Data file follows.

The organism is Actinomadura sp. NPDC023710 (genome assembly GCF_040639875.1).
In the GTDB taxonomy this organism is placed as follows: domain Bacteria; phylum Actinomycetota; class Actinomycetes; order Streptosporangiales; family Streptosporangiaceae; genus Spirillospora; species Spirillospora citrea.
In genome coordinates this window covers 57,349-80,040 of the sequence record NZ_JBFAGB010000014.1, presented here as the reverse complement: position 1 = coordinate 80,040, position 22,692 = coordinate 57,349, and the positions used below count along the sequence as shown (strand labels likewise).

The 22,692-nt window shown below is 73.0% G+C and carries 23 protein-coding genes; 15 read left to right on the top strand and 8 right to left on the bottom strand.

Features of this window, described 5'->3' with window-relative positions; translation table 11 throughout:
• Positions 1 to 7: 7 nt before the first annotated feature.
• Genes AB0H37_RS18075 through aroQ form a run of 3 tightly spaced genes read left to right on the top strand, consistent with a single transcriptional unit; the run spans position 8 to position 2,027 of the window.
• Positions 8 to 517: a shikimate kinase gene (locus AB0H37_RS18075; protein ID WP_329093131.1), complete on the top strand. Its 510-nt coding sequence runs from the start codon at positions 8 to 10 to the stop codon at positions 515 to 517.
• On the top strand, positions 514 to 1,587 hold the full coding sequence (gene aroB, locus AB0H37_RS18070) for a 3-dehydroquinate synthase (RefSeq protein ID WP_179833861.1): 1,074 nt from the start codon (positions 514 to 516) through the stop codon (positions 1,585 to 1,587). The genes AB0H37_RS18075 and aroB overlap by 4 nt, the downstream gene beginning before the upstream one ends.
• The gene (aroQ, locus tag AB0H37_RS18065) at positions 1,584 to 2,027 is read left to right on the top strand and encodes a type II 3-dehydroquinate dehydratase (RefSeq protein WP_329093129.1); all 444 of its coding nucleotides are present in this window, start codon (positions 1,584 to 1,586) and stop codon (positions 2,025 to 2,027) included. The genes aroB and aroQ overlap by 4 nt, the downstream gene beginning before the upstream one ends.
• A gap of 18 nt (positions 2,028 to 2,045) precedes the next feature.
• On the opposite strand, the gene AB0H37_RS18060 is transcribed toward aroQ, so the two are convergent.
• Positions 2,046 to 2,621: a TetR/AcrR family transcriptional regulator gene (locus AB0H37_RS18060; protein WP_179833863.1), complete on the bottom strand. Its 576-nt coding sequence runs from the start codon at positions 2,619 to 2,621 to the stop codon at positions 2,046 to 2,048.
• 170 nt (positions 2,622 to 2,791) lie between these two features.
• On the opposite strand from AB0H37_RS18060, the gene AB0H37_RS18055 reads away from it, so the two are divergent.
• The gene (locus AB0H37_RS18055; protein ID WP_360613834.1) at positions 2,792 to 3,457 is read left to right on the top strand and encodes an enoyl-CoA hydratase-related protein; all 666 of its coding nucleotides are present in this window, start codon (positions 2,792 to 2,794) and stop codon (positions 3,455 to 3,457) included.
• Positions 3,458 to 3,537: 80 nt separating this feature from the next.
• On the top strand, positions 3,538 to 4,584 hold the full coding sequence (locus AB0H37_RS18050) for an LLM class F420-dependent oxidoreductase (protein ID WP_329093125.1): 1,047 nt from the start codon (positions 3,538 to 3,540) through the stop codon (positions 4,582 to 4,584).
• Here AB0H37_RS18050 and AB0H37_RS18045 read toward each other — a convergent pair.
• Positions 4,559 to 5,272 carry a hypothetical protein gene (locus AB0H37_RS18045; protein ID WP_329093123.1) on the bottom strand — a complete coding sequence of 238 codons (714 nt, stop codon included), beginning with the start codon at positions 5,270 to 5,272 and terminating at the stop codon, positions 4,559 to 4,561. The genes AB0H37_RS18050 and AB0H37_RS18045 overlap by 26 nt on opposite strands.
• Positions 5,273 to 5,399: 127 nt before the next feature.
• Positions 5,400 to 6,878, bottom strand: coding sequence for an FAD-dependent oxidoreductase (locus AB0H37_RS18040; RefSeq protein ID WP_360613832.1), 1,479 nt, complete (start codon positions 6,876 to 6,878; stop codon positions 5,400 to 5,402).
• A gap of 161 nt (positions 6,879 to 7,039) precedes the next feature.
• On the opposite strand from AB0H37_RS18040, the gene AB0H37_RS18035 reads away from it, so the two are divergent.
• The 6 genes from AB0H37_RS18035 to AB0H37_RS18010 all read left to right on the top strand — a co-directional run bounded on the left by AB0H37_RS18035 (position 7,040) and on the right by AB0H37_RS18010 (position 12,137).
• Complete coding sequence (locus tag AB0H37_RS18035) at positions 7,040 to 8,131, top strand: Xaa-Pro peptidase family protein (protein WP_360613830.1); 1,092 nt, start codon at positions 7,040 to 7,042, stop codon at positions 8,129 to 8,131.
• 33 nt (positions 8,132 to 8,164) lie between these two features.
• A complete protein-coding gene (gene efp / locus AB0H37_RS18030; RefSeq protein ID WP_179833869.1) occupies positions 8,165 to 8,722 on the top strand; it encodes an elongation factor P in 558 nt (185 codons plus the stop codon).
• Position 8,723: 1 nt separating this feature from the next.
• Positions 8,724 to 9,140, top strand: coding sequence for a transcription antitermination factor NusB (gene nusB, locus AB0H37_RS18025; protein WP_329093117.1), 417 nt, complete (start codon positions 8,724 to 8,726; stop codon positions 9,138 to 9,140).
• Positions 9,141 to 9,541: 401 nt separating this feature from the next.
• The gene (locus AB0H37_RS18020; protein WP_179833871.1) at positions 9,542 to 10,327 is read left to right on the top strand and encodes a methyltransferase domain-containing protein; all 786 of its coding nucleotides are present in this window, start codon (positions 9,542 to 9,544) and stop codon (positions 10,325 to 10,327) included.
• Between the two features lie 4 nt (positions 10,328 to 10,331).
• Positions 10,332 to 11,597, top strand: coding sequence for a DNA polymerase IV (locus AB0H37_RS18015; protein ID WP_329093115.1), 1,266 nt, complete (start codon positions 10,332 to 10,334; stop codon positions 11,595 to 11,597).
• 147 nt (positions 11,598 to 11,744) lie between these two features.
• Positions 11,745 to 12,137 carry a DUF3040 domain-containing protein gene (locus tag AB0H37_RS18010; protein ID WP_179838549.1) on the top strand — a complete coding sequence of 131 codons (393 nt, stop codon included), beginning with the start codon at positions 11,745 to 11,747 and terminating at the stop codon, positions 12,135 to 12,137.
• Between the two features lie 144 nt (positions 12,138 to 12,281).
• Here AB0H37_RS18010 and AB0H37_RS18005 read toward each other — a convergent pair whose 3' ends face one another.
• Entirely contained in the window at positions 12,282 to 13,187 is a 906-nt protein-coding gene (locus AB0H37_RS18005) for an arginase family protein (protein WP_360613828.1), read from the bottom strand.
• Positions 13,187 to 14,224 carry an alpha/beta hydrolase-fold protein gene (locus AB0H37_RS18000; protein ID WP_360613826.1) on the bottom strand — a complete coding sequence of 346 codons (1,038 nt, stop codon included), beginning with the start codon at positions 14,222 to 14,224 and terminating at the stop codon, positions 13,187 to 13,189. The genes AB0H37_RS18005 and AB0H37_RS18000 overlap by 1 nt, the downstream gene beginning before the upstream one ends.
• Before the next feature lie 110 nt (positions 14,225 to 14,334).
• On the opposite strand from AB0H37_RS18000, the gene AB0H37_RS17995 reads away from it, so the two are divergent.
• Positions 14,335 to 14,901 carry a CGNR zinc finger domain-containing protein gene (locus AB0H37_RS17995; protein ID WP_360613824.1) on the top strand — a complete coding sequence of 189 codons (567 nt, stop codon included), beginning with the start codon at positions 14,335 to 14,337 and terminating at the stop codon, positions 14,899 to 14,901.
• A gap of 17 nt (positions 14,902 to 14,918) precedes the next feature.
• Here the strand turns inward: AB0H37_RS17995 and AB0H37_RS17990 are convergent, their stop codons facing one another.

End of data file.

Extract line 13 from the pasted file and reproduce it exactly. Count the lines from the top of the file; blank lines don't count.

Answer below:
• Positions 2,046 to 2,621: a TetR/AcrR family transcriptional regulator gene (locus AB0H37_RS18060; protein WP_179833863.1), complete on the bottom strand. Its 576-nt coding sequence runs from the start codon at positions 2,619 to 2,621 to the stop codon at positions 2,046 to 2,048.